“I won’t quit,” he said. “As long as I’m breathing air I’m going to fight this fight.”
Due to the dispute between the city, Berneberg advised Schoonover not to sell any medical marijuana until the issue has been cleared up. Even though he ultimately chose not to have any medical marijuana in the business during its grand opening, Schoonover said, he was determined to open on April 20.
“I made a promise that they would be able to speak to me,” he said of clients. “I was very adamant about that. Being the guys we are, this was an opportunity to prove that I am who I say am.”
It is unlikely at this time, however, that any action will be taken by the city against GSG, according to Johnston, who said at the Maple Valley City Council’s meeting on Monday that the King County prosecutor’s office will dismiss any charges the city may bring. He also discussed a meeting he had had with Berneberg earlier that day.
“What we are in is an assessment process because first of all, the thing came as a shock to the city staff,” Johnston said. “We’re going to take our time. So, we’re looking at all our legal review on the situation that we have. We’re dealing with some interesting interpretation of current state law. We’re trying to figure out if they’re valid or not. When we have more information to talk about, we will. We have to digest that. It’s an unfortunate, ambiguous situation that we face because of what happened with the governor’s line item veto last year.”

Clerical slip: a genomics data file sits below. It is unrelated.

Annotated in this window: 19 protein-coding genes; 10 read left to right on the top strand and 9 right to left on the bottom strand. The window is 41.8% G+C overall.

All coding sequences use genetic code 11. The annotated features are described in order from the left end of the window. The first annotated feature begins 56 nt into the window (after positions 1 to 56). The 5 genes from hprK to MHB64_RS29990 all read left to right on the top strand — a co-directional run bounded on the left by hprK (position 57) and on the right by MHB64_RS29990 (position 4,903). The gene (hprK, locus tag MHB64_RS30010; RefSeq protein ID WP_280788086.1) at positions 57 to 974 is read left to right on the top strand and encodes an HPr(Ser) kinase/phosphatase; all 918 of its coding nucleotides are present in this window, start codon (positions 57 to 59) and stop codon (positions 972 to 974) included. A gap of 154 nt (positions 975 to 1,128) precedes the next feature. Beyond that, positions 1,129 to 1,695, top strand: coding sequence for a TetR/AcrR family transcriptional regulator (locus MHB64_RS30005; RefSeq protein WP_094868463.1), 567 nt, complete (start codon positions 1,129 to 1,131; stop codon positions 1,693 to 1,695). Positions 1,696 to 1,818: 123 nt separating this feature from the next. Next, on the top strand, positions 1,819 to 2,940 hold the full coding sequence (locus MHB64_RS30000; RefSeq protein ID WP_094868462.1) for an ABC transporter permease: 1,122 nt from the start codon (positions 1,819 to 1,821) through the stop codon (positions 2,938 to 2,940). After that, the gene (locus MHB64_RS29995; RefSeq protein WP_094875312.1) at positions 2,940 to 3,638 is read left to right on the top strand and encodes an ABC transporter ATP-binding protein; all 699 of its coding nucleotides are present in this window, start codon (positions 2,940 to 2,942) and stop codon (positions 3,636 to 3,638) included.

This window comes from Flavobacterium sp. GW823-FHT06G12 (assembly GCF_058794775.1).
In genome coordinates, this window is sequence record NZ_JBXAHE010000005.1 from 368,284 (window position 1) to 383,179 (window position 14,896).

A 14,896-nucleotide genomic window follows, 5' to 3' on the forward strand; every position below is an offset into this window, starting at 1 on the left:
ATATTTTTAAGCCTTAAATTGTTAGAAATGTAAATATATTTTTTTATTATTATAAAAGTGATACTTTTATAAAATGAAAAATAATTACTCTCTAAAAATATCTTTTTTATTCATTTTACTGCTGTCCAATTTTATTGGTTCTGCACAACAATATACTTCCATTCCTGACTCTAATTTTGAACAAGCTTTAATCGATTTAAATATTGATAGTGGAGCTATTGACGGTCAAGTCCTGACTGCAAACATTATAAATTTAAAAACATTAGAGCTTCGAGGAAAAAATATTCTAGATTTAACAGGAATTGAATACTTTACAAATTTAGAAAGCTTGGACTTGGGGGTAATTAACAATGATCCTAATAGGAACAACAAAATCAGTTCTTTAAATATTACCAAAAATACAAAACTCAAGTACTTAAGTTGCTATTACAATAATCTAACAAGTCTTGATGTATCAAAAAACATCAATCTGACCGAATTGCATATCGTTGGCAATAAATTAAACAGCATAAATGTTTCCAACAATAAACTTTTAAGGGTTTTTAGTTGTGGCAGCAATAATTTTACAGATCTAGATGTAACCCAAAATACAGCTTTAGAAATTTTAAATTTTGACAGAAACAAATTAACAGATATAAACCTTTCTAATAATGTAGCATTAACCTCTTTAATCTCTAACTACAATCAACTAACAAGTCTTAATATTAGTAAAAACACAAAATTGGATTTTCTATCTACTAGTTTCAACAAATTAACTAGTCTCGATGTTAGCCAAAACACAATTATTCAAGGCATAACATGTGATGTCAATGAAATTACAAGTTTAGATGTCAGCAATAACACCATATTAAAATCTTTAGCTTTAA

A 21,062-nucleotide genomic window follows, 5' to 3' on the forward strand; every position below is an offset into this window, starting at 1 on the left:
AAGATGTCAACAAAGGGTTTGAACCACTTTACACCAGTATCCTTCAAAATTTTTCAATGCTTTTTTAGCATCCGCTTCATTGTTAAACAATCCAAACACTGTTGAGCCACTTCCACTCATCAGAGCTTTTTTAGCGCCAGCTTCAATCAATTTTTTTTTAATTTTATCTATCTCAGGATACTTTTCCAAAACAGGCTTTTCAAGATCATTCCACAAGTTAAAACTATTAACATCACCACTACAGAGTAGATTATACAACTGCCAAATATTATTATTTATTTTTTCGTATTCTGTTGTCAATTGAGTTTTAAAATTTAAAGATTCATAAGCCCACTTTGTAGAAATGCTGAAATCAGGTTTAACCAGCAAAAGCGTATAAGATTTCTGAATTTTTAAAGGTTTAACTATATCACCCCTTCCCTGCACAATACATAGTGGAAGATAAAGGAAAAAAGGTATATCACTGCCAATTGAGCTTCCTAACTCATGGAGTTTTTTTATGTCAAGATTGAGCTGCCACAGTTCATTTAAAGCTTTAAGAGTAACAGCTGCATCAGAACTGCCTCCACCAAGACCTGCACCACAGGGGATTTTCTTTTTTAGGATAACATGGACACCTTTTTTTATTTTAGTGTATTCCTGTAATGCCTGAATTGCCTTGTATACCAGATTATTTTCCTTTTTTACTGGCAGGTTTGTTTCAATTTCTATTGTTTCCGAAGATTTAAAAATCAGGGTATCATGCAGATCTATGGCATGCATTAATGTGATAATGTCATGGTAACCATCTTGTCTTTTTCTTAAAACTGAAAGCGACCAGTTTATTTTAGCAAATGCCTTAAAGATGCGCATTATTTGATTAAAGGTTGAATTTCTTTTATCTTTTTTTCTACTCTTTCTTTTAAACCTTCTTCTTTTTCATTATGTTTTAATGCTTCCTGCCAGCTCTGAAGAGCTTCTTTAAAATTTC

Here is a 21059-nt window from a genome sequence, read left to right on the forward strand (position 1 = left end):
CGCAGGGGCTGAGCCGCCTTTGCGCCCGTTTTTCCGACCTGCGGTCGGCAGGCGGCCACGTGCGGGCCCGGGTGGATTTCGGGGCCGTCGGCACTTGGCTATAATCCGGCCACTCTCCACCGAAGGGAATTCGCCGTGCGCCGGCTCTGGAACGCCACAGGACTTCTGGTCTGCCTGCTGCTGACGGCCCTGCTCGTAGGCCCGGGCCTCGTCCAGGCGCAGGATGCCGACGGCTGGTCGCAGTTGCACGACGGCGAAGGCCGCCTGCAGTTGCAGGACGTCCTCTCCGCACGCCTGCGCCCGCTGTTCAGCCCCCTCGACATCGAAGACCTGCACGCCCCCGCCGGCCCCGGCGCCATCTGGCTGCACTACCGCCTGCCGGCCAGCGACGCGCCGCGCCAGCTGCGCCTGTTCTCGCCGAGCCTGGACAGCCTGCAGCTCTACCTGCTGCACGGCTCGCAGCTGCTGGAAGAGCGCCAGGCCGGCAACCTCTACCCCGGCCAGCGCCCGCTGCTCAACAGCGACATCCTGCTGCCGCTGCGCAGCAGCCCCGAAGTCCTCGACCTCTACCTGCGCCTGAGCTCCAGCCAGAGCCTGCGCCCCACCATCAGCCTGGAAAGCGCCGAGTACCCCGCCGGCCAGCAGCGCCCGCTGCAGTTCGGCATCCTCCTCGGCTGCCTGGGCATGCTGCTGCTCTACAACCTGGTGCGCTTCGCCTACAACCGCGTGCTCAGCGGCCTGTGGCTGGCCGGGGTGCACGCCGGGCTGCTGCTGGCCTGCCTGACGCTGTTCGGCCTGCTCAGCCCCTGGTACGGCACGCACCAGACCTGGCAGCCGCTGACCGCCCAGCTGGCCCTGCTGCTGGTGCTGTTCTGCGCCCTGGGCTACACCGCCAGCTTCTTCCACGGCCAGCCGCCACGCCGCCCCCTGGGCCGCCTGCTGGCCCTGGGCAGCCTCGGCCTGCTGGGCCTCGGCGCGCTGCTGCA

Johnston said, “they are being very open and they have a desire to be follow the rules and regulations and the laws.”
REMOVING THE ‘BLACK EYE’
Schoonover said he did not intend to open up his business in Maple Valley originally, but, changed his mind after the lease at Frontier Square became available.
“Quite honestly my path stumbled in here,” he said. “I didn’t want to open here. I’m a firm believer in fate and destiny, so when the door’s wide open you’d be foolish not to at least try it.”
One of his intentions, he said, is to improve the reputation of businesses that deal with medical marijuana.
“Certain individuals in this industry have done things incorrectly,” Schoonover said. “They have given us this black eye. We’ve tried to take the grey area out and take the black eye away. But we have to have a symbolic relationship with the community. You’ve got to.”
Schoonover stated he opposes Initiative 502, which if passed, would legalize small amounts of recreational marijuana.
Although he believes GSG does not violate the moratorium, Berneberg stated a moratorium on collective gardens and dispensaries is still the incorrect way to deal with the issue.
“Whether anyone wants to admit it or not there are already quite a few collective gardens in Maple Valley,” he said. “It goes on all over the place because it’s allowed under state law. They can put their head in a deep dark place. They can say it’s not happening because they’re got a moratorium. Prohibition is a terrible way to regulate medical marijuana. They lose revenue. They lose knowledge. They wash their hands of it and actually have the complete opposite effect of what it was intended to do. It says, ‘As long as you can keep it out of sight that’s OK.’ It’s a way for city to avoid responsibility.”
A medical marijuana dispensary, Covington Holistic Medicine, has remained open due to Covington’s moratorium being passed after it was in operation.
Last year, several medical marijuana dispensaries in Kent were shut down in July and then reopened several weeks later, which Berneberg said is proof that the law is on their side.
“It was like a gang came in and trashed the place,” he said. “It was an ugly show of force. So they send it over to the King County prosecutor and he says they’re not violating state law.”
Contact Covington Reporter Reporter TJ Martinell at email@example.com or 425-432-1209 ext. 5052.